Abdul Somed Shahadu

Master in International Development, Dalhousie University

Bachelor of Journalism (Hons.), Journalism and International Development Studies, 2015

This is the legacy I want to bring to my village to show the people … this is the progress I can bring home.

In a small village in northern Ghana where food is sometimes scarce, where life is sometimes short, where girls traditionally can’t go to school, there is a plot of land. If Shahadu Abdul Somed gets his way that plot of land will be the site of a community library, a school for girls and a community radio station.

And it is hard to imagine that Somed won’t get his way.

Somed’s backstory is nothing short of incredible. His father abandoned the family when Somed was a boy, leaving his mother alone to look after him, his brother and sister. They were poor and had no money for school fees. Somed, showing the grit that he continues to show today, walked three hours to the next village, climbed a tree and listened in on a school class. The teacher, when she found out why Somed was there found a way to get him into school. Later, an American philanthropist helped him pay for his high school education. He graduated with distinction.

But Somed wasn’t finished.

“My own mother was a victim of gender inequality and violence,” says Somed. “I thought it was unfair to her and to my sister. I wanted to do something.”

And he did. He helped develop a program, sponsored by the Trull Foundation of Texas, to help girls in his area go to school. He advocated. He wrote letters to local newspapers.

“One editor wanted to know my story,” says Somed. “He said the passion I had and my writing ability speaks of someone who could do journalism.”

And this is where Sam Mednick (BJH ’05) comes in. She worked with Somed and then encouraged him to go to King’s. She helped raise the necessary funds.

Somed hit the quad running and before long had won an international student award to cover his tuition while he earned his journalism degree.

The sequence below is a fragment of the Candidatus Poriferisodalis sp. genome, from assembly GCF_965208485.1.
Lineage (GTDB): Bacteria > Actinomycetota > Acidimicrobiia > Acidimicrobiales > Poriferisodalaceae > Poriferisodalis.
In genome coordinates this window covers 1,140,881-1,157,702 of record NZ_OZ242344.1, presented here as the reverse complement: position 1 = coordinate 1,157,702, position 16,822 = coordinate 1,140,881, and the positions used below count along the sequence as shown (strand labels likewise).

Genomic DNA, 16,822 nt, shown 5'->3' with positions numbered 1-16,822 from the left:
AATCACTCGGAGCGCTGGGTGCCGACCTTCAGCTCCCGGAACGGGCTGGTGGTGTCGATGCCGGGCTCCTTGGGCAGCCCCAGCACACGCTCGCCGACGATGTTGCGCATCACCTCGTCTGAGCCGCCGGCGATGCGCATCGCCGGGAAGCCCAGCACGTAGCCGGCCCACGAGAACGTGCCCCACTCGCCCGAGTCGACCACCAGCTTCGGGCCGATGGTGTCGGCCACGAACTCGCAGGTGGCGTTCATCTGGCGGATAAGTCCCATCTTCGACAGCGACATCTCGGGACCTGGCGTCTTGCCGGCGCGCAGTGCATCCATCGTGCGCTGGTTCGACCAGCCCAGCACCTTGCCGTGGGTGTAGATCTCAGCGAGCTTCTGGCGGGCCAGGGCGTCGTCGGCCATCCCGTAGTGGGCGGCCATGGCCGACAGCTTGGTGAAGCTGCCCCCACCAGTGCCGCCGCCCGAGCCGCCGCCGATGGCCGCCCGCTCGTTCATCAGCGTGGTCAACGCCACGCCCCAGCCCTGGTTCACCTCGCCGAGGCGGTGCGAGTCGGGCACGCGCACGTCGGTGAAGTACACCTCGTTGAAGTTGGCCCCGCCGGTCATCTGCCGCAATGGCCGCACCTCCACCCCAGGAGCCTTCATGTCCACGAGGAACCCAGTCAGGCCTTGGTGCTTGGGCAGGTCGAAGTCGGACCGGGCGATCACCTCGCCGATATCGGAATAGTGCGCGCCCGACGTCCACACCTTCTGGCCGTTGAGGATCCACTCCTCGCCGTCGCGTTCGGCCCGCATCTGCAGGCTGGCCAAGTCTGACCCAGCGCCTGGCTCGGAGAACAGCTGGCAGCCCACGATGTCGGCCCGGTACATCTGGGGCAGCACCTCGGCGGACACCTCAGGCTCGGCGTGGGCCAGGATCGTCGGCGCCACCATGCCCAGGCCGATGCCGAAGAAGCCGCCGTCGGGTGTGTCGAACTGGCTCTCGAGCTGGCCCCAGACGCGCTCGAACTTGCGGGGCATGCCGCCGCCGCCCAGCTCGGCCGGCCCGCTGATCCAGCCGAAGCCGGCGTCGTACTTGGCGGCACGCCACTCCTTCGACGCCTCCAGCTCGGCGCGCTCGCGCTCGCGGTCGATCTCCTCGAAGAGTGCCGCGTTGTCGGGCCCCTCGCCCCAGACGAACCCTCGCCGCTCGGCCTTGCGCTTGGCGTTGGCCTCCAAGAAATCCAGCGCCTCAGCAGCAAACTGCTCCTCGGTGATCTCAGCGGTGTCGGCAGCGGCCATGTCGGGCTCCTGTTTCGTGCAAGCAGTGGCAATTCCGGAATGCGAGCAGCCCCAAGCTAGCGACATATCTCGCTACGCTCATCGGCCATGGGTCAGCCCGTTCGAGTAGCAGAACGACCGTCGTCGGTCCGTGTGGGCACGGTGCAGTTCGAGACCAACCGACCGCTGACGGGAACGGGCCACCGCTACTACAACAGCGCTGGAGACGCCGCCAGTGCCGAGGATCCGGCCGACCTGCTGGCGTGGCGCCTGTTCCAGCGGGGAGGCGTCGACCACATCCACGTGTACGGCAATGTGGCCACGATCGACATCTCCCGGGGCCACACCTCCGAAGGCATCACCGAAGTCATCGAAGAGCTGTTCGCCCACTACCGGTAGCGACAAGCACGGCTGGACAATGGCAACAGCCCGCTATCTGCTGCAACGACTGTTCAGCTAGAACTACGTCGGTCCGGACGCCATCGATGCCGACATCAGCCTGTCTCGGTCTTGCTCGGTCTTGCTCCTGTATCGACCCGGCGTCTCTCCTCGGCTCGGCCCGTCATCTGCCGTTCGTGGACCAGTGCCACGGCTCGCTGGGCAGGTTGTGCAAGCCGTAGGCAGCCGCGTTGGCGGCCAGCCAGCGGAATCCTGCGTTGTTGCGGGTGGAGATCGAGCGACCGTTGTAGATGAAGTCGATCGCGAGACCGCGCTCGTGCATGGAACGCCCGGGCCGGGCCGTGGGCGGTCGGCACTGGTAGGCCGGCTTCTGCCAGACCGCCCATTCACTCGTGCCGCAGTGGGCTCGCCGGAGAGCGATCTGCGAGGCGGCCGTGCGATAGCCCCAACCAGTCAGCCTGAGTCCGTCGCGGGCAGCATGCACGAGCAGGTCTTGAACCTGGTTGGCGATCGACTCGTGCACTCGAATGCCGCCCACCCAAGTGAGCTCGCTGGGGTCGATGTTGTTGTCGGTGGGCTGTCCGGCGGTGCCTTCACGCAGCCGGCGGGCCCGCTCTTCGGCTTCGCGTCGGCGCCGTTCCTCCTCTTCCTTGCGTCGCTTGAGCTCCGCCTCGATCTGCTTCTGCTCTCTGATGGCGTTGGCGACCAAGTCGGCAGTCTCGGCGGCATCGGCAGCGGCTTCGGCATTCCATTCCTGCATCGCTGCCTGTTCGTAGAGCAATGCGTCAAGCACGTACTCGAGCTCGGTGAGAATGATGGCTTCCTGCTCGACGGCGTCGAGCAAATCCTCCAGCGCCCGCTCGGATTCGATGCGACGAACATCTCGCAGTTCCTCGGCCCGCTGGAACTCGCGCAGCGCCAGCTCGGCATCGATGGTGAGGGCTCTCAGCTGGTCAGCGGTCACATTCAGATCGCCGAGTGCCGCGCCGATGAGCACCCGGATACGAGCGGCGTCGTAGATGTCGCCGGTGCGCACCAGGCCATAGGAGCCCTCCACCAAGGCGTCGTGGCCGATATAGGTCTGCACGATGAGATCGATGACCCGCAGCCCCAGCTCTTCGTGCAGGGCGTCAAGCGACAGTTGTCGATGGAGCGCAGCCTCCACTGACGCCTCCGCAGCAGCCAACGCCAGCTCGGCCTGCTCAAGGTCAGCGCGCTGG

But he still wasn’t finished. Somed has enrolled in the Master’s program in international development at Dalhousie University.

“I want to do development journalism. I want to write about development,” he says.

His thesis is about food security in northern Ghana, and to close the circle, gender equality.

“Women do not have access to farm land. They have to depend on their male relatives to access land,” he says. And he believes that has to change.

It is a natural next step in his vision for economic evolution of his part of Ghana. He has helped more than 160 girls get an education so far. Now he wants to provide them with opportunities once they graduate. He hopes the work he is doing on his thesis will change minds and change practices, bringing economic equality to women.

When Somed returned home, the first in his village with a post-secondary diploma, the village celebrated him with a gift of that plot of land.

“I was given the land and an honorary chiefly title, ‘Zi-Sung Naa’ which translates as ’Chief of Development’, in recognition of the fact and my role in starting the girl’s education project.”

It is that land where he wants to build the school, the library and the radio station.

“This is the legacy I want to bring to my village to show the people that after so many years in school, this is the progress I can bring home.”

Posted: Apr. 2016

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